Head to Jerez in Andalucía for fascinating jaunts around the sherry bodegas and a wild splash of colour at the feria.
The evening air was balmy as we arrived at Jerez de la Frontera, and tall Mediterranean pines swayed in a light breeze beside us. As we walked from the plane to the small airport terminal we got our first glimpse of a sight that would stalk us all weekend; stacks of barrels, with Tio Pepe and Osborne written on the ends. They are a reminder of the lifeblood of a region peppered with sherry bodegas. The barrels serve as urban sculpture in a town that feels distinctly Andalucian. Vespas whizzed by our chauffeur-driven SUV and along the arterial Avenida Andalucía we passed a statue of two prancing stallions. These are the city’s famous Cartujana horses, as symbolic of Jerez as a barrel of its amber nectar. There are daily demonstrations, “How the Andalucían Horses Dance”, at the Royal Andalucían School of Equestrian Art, Recreo de las Cadenas, Avenida Duque de Abrantes (0034 956 31 96 35,www.realescuela.org) and a Horse Fair at the beginning of May, which explodes with colour in the Recinto Ferial del Caballo in the beautifully cultivated Jardines de la Rosaleda and Parque González Hontoria. These sculpted pleasure gardens are a monument to how this semi-arid province was shaped by Moorish horticulture, viticulture and agriculture into what it is now.
Our driver, Fran, an affable bear of a man, suggests that while we’re there we stop by at the flamenco bar near the Plaza el Gallo Azul he runs with his wife, but after checking into our hotel we hit the town and decide to eat at the sumptuous, Ristorante San Juan on Plaza Melgarejo (0034 956 32 64 71 – closed on Mondays). However, for more local flavour both La Taberna Flamenca on Angostillo de Santiago (0034 956 32 36 93, www.latabernaflamenca.com) and El Lagá del Tío Parrilla on Plaza del Mercado (0034 956 33 83 34) offer dinner and a flamenco show.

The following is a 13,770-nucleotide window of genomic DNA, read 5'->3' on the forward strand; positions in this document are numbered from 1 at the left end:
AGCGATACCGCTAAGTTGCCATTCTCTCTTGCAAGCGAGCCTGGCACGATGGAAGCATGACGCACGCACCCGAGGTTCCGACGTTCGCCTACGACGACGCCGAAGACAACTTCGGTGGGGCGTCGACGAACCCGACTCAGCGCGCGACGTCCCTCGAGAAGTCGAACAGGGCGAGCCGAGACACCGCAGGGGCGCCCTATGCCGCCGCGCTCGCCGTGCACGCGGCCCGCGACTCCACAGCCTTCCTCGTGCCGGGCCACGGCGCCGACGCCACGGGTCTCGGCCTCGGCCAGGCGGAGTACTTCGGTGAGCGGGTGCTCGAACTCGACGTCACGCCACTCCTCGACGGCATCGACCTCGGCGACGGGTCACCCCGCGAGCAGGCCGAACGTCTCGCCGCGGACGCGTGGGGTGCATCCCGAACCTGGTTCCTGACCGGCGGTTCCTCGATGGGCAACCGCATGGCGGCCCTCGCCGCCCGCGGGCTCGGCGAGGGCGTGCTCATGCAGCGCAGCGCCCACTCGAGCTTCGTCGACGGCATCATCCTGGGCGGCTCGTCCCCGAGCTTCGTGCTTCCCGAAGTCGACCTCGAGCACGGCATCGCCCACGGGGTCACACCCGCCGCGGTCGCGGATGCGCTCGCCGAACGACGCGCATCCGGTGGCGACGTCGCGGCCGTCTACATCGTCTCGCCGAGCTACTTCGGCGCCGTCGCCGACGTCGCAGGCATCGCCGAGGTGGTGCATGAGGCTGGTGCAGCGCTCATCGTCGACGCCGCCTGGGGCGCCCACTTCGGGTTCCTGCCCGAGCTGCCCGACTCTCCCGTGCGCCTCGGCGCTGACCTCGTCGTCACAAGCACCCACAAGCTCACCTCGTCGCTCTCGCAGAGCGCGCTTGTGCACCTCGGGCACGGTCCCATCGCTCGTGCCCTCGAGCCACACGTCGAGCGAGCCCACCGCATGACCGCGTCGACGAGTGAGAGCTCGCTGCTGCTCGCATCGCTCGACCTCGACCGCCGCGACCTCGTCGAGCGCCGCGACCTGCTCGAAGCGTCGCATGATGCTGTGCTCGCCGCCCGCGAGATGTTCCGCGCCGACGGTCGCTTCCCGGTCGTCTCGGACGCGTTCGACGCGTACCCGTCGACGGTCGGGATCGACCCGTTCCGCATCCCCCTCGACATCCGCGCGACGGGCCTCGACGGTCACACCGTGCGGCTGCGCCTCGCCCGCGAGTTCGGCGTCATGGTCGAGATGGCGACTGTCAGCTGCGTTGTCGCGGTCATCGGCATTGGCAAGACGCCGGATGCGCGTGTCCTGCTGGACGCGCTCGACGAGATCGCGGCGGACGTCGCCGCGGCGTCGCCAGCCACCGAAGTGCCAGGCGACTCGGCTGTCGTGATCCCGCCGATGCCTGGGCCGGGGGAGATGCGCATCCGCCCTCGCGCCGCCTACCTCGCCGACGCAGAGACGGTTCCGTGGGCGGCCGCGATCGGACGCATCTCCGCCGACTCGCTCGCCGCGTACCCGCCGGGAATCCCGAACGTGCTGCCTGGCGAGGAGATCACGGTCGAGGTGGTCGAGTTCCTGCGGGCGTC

The locals claim that flamenco was born in Jerez and the Barrio de Santiago is its cradle. Walking beside fruit-laden orange trees along Chancillería the next day we heard the ripple of a buleria and the rhythmic stamping of a class in session at the Andaluz Flamenco Centre, while among the streets around the Iglesia of Nuestra Señora de la Merced and Iglesia de Santiago there are numerous hidden clubs and brotherhoods.